Keywords: Penehyclidine hydrochloride (PHC); Comparative pharmacokinetics; Bioavailability; Intramuscular injection (i.m.); Intravenous injection (i.v.);

Display OmittedAnnonacin is an environmental neurotoxin identified in the pulp of several fruits of the Annonaceae family (for example in Annona muricata, Asimina triloba), whose consumption was linked with the occurrence of sporadic atypical Parkinsonism with dementia. Pharmacokinetic parameters of this molecule are unknown. A method for its quantification in Rat plasma was developed, using its analogue annonacinone as an internal standard. Extraction from plasma was performed using ethylacetate with a good recovery. Quantification was performed by UPLC–MS/MS in SRM mode, based on the loss of the γ-methyl-γ-lactone (−112 amu) from the sodium-cationized species [M + Na]+ of both annonacin and internal standard. The limit of quantification was 0.25 ng/mL. Despite strong matrix effects, a good linearity was obtained over two distinct ranges 0.25–10 ng/mL and 10–100 ng/mL. The intra- and inter-day precisions (RSD) were lower than 10%, while accuracy was within ±10%. This method was applied to a pharmacokinetic study in the Rat. After oral administration of 10 mg/kg annonacin, a C max of 7.9 ± 1.5 ng/mL was reached at T max 0.25 h; T 1/2 was 4.8±0.7 h and apparent distribution volume was 387.9 ± 64.6 L. The bioavailability of annonacin was estimated to be 3.2 ± 0.3% of the ingested dose.
Keywords: Acetogenin; Annonaceae; Annonacin; Bioavailability; Rat plasma; UPLC–MS/MS;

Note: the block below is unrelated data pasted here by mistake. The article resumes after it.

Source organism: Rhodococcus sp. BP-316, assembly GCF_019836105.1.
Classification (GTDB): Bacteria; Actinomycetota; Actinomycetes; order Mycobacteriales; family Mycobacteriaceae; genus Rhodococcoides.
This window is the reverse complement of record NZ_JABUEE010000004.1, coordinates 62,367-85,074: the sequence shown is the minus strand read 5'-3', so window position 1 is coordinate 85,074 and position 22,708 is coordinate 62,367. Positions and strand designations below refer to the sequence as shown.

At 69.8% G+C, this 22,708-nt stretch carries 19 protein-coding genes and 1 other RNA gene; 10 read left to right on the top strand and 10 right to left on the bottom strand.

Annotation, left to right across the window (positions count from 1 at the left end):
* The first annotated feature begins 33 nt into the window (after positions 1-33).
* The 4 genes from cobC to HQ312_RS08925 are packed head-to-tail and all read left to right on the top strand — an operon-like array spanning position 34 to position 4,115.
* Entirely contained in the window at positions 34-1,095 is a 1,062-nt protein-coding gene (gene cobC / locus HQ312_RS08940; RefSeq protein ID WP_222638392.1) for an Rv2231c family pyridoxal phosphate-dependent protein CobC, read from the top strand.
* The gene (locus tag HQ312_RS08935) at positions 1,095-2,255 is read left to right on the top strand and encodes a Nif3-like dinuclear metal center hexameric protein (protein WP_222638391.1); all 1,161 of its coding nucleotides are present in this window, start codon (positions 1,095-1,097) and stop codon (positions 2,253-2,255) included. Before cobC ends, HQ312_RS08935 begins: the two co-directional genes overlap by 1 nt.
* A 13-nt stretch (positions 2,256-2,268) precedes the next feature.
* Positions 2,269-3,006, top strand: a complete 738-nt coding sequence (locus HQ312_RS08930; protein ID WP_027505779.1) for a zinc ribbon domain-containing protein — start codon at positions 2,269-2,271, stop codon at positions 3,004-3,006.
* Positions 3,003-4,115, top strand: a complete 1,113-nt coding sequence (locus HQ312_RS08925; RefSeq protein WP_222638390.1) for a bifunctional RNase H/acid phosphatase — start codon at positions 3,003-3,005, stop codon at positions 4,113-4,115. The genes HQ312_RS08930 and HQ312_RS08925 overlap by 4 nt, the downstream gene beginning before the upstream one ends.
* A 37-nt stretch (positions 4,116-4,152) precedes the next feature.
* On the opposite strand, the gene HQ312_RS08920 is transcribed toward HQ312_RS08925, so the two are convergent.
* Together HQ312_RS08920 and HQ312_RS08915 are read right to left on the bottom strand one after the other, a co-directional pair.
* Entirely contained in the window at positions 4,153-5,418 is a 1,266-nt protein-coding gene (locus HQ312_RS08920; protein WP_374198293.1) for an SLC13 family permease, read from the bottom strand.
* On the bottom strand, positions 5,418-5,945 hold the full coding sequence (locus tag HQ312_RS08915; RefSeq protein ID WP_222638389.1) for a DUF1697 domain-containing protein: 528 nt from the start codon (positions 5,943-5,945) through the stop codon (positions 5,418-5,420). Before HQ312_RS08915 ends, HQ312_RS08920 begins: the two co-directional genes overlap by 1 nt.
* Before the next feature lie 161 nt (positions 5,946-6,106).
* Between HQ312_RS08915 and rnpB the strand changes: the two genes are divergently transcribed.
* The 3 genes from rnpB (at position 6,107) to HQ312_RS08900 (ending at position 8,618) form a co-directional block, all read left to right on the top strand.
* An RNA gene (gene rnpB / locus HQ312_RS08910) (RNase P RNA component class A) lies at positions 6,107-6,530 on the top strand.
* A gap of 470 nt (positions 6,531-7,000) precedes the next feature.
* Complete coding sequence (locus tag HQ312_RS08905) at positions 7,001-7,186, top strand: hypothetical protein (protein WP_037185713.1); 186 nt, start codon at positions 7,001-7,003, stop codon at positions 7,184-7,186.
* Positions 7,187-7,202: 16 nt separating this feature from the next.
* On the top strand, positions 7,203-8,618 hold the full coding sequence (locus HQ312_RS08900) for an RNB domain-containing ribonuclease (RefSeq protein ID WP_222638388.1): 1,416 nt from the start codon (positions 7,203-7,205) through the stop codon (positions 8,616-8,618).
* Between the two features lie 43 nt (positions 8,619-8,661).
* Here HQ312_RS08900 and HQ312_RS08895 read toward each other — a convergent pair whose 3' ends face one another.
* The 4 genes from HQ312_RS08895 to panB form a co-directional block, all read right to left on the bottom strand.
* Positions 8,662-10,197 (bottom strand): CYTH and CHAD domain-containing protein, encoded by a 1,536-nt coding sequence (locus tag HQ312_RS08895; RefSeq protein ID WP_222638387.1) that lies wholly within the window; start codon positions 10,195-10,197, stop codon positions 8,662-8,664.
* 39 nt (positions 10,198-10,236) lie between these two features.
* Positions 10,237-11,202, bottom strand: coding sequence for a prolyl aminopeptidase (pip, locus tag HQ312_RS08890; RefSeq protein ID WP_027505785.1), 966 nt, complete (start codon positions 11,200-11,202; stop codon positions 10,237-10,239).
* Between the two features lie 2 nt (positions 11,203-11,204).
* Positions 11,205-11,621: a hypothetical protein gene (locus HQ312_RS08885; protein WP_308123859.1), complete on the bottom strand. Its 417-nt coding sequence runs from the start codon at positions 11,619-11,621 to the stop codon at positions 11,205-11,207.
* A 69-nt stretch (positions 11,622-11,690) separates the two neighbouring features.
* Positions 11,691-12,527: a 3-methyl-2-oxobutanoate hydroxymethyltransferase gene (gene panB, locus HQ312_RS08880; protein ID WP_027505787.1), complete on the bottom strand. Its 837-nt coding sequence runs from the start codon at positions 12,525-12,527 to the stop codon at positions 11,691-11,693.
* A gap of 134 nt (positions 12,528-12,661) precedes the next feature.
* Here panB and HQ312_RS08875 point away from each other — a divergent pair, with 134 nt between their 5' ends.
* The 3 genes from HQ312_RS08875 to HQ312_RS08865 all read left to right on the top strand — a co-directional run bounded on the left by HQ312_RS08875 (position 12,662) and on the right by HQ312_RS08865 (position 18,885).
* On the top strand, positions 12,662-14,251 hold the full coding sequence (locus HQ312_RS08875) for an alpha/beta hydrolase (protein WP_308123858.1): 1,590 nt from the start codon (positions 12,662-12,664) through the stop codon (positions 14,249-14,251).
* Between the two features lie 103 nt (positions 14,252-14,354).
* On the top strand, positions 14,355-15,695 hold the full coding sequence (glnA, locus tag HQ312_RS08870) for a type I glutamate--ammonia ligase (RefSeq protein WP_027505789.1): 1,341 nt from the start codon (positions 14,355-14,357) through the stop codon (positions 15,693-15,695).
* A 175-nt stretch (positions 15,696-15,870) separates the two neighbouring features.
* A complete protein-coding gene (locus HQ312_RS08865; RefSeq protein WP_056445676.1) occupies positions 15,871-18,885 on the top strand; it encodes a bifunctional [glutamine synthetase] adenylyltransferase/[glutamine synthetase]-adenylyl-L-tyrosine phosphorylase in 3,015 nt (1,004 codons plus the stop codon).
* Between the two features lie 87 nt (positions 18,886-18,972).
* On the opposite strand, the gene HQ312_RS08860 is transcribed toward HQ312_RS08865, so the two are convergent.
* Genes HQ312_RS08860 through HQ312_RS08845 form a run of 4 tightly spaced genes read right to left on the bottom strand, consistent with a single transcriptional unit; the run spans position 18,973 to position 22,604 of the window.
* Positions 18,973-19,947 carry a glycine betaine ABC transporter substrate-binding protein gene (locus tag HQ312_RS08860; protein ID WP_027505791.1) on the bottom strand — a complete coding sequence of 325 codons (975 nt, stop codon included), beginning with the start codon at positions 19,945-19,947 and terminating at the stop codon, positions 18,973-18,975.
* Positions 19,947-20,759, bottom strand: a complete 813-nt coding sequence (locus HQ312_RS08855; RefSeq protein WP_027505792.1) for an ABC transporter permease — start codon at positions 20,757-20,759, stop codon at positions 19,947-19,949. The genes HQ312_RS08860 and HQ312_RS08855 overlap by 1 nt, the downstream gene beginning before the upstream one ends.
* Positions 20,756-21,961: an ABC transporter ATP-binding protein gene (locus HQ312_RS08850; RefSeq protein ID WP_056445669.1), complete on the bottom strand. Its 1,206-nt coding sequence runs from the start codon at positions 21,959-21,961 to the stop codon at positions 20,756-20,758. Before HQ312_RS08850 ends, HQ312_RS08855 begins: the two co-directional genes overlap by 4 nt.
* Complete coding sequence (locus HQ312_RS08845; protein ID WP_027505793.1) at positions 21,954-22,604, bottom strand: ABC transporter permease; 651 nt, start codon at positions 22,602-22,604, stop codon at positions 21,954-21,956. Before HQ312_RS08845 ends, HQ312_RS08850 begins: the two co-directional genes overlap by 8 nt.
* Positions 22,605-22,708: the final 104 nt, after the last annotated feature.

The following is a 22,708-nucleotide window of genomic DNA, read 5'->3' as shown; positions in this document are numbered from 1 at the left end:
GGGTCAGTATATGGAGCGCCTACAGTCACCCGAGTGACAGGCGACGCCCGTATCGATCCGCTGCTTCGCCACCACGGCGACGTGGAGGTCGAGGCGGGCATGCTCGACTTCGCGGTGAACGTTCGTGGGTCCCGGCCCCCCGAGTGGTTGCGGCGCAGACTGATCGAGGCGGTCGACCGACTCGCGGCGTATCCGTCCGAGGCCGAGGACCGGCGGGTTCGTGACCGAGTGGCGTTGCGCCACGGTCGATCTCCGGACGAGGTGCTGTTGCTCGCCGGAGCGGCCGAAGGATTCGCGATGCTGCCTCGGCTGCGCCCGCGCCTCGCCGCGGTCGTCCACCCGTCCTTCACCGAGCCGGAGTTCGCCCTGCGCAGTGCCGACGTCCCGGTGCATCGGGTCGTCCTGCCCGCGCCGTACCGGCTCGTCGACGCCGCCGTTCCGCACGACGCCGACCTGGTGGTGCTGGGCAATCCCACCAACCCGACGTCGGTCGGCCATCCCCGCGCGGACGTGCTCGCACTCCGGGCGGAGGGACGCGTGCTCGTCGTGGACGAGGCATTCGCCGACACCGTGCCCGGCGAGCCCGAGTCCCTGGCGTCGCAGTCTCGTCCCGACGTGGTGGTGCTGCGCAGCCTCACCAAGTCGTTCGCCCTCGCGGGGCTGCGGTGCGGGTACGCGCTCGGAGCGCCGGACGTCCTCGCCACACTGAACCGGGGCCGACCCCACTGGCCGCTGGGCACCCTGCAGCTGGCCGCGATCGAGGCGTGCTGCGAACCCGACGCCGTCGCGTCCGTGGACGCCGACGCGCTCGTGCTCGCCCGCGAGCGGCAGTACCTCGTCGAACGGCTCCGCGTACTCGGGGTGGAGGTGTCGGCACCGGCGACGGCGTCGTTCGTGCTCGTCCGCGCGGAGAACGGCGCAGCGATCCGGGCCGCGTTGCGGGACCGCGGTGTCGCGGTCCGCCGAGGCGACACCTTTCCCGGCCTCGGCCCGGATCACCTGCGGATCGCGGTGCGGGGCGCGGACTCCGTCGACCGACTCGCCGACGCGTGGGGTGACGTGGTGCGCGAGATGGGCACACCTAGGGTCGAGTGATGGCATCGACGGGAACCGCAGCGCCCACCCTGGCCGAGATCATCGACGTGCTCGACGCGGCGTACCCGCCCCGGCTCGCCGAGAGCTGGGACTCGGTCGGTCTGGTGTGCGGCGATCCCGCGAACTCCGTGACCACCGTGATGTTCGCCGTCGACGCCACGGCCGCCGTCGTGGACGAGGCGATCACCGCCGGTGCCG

An elevated uric acid (UA) in urine or serum can affect renal function and blood pressure, which is an indicator of gout, cardiovascular and renal diseases, hypertension, etc. In this work, a new type of mixed matrix membrane (MMM), based on graphitic carbon nitrides (g-CNs) and hollow fiber (HF), was prepared and combined with solid phase microextraction (SPME) mode to determine UA in urine and serum followed by gas chromatography-mass spectrometry (GC/MS). The porous g-CNs were dispersed in ammonia, and then the exfoliated g-CNs nanosheets were held in the pores of HF by capillary forces and sonification. The prepared g-CNs modified HF (g-CNs-HF) was immersed in biofluid directly to extract UA with SPME mode and the solvent-free mode is convenient for further derivatization and analysis. To achieve the highest extraction efficiency (EF), main extraction and derivatization parameters, such as g-CNs-HF immobilizing time, sonification power and time of extraction, derivatization and desorption time, were optimized. Under the optimum extraction conditions, a favorable linearity of UA was obtained in the range 0.1–200 μg mL−1 with correlation coefficients higher than 0.9990, and the average recoveries at three spiked levels of UA in urine and serum ranged from 80.7% to 121.6%, from 84.7% to 101.1%, respectively. The obtained results demonstrated the developed g-CNs-HF-SPME is a simple, rapid, cost-effective, solvent-free method for the analysis of UA in biofluid.